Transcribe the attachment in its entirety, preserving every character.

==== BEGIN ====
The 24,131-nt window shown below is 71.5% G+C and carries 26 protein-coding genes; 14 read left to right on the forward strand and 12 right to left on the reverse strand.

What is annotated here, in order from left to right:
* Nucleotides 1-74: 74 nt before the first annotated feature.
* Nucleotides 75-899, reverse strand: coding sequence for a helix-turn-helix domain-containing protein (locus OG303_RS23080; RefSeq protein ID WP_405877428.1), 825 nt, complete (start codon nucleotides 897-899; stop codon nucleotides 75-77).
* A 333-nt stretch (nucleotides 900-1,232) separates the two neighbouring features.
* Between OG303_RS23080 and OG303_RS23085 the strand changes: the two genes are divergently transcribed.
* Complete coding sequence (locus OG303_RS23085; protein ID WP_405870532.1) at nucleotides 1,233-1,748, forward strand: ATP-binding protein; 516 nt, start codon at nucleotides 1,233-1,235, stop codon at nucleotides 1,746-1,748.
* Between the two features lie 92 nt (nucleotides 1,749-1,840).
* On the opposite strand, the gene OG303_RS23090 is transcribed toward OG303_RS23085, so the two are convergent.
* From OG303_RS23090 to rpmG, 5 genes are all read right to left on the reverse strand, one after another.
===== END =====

The 24,131-nt window shown below is 71.5% G+C and carries 26 protein-coding genes; 14 read left to right on the forward strand and 12 right to left on the reverse strand.

What is annotated here, in order from left to right:
* Nucleotides 1-74: 74 nt before the first annotated feature.
* Nucleotides 75-899, reverse strand: coding sequence for a helix-turn-helix domain-containing protein (locus OG303_RS23080; RefSeq protein ID WP_405877428.1), 825 nt, complete (start codon nucleotides 897-899; stop codon nucleotides 75-77).
* A 333-nt stretch (nucleotides 900-1,232) separates the two neighbouring features.
* Between OG303_RS23080 and OG303_RS23085 the strand changes: the two genes are divergently transcribed.
* Complete coding sequence (locus OG303_RS23085; protein ID WP_405870532.1) at nucleotides 1,233-1,748, forward strand: ATP-binding protein; 516 nt, start codon at nucleotides 1,233-1,235, stop codon at nucleotides 1,746-1,748.
* Between the two features lie 92 nt (nucleotides 1,749-1,840).
* On the opposite strand, the gene OG303_RS23090 is transcribed toward OG303_RS23085, so the two are convergent.
* From OG303_RS23090 to rpmG, 5 genes are all read right to left on the reverse strand, one after another.